Financing Contingencies: Navigating The Minefield of Real Estate Transactions
Among the biggest changes we have seen in our market post-Lehman is the return of the financing contingency. Prior to Lehman and the seizing up of the mortgage credit markets, it was quite typical for buyers to “waive” a contingency and accept the risk of financing. With contract deposits typically 10% of purchase price, this can be a hefty bet on your banker’s ability to deliver. But qualified purchasers were confident, and indeed there was good reason for such confidence: mortgage rejections were rare, and those with good income and credit ratings were nearly certain to find at least one lender willing to make a loan.
But those days are over. Today, the pendulum has swung, and the market norm for transactions of less than $2 million is that a qualified buyer will ask for – and get – a financing contingency in the contract of sale. So what exactly, does that contingency mean?
I explain this concept to my clients this way: contracts are about allocating risk between the parties. For example, what happens if the apartment is destroyed by fire prior to the closing? What if there is an active leak that occurs before we close? These are risks that a properly drafted contract address. And the risk of financing is no different. In the absence of a contingency, that risk remains entirely with the buyer. But in a standard financing contingency, most of that risk moves to the seller. So if the buyer applies to a bank, provides accurate information promptly, and the bank rejects the buyer within a certain period, the buyer can elect to terminate the deal and get her 10% downpayment returned. But if the buyer loses their job the day before closing, and as a result the bank cannot verify employment and will not fund the loan, the typical language in a financing contingency would allocate that risk to the buyer. And most sellers would agree that such a risk is properly for the buyer.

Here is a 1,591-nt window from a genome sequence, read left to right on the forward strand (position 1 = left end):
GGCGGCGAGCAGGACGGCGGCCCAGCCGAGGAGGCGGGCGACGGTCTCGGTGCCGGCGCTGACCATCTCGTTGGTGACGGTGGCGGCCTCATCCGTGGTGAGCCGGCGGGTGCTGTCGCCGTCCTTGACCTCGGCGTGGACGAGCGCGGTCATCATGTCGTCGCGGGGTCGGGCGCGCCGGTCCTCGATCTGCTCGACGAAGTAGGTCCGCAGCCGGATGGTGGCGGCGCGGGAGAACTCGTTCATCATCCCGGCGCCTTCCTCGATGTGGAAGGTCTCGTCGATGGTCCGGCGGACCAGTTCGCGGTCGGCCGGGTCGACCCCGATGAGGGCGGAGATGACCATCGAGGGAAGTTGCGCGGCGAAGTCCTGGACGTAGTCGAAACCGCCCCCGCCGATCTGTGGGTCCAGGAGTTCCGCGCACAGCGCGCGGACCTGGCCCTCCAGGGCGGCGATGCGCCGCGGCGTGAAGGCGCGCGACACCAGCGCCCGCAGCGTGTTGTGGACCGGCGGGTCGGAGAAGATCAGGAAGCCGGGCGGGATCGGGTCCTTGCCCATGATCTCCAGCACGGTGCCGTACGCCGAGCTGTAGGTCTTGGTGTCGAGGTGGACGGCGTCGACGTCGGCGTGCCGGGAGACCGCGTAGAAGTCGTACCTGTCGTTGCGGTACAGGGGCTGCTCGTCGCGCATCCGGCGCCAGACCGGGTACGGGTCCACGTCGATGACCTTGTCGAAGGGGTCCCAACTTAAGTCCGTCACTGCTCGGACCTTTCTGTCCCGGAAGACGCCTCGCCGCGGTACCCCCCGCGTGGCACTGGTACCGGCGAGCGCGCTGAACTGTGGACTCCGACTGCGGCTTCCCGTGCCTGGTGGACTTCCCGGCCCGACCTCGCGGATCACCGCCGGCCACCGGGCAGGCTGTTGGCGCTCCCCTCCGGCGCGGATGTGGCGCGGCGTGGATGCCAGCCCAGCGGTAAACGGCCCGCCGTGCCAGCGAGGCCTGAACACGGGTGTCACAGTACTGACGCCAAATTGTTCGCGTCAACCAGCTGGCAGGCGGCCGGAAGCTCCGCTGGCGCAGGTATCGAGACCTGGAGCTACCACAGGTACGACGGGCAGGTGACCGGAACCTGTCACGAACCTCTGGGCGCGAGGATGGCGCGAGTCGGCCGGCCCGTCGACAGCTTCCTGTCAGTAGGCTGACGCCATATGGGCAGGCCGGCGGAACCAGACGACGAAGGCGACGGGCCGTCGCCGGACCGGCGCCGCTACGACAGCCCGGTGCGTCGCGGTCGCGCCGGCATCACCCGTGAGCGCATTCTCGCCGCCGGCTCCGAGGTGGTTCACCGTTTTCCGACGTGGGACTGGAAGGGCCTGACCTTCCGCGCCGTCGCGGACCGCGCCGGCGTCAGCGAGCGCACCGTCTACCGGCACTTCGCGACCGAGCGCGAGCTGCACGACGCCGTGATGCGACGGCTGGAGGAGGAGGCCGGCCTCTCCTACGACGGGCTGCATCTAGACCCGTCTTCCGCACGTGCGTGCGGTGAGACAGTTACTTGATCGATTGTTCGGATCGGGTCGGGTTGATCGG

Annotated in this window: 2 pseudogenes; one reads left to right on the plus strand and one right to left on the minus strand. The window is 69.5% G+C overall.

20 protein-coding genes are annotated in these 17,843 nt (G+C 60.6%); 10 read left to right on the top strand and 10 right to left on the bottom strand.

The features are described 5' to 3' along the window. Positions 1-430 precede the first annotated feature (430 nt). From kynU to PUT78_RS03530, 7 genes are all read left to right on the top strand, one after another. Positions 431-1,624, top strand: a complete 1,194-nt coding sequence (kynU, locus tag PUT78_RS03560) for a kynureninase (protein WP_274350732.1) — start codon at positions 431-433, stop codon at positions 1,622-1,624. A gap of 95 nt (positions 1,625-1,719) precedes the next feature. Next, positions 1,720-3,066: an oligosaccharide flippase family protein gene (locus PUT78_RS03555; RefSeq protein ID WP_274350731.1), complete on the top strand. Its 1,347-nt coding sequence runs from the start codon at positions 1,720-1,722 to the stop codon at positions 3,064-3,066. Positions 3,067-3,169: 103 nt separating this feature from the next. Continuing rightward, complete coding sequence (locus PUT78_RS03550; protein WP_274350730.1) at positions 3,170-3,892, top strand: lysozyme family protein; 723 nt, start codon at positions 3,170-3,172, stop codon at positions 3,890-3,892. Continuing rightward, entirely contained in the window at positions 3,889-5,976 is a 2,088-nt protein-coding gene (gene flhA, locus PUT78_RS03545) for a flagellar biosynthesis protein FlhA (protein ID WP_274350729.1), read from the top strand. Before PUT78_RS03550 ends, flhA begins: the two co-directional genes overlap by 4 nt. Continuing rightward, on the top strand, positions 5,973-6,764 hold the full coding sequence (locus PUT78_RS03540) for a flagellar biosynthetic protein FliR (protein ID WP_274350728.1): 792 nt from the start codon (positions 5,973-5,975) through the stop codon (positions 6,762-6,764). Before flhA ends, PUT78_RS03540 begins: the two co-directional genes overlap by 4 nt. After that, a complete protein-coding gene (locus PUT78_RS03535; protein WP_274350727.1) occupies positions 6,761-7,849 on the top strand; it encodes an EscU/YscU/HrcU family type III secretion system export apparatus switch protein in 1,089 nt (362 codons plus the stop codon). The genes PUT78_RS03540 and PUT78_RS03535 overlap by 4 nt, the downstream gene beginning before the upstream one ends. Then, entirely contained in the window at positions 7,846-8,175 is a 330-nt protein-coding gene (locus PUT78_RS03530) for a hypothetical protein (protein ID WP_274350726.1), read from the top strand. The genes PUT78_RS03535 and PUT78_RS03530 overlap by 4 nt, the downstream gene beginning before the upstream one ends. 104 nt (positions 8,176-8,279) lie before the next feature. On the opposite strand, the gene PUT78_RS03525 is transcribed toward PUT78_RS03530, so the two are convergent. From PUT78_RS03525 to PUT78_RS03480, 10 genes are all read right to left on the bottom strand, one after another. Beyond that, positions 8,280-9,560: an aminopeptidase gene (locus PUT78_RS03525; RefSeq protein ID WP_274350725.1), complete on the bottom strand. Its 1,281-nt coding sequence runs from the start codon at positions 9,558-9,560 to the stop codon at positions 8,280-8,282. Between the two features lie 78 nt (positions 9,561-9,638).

So where exactly is the line drawn, and when does the risk shift from seller to buyer? Here’s how it works. The contract creates a loan contingency period, typically 30 to 45 days, during which the buyer must apply for a loan and cooperate with the bank to provide requested documents. At the end of this period, a window opens for a period of a few days in which the buyer can elect to terminate the deal if (1) they have not received a loan commitment letter from the bank, or (2) they have received a denial on their application. For the purposes of the contract, a loan commitment letter is a legally binding obligation by the bank to make the loan conditioned on any factor other than appraisal.
And that’s where it starts to get tricky. An example will help. Suppose the bank issues a loan commitment letter conditioned on a number of typical factors (e.g. verification of employment within 24 hours of funding the loan for example). But the letter is also conditioned on the buyer selling his existing apartment prior to closing on the new loan. That might not be something the buyer was planning on doing, but if the bank will not withdraw this condition, the buyer is stuck with a loan commitment letter than has shifted the risk of financing to him, but with a condition that might not permit them to actually close on the new loan due to the difficulty in complying with that condition. Not a good place to be for the buyer, and not a risk they likely were ready to take on.
But appraisals are different. If the loan commitment is issued conditioned on appraisal, it’s not a loan commitment letter as that term is defined in the contract. So until the bank clears that condition, the buyer is in the same position as they would be if no letter had been issued, or if they had a rejection. Even if the appraisal comes in just a few thousand short of the purchase price, most contracts would permit the buyer in that situation to terminate the deal and obtain a return of their 10% contract downpayment.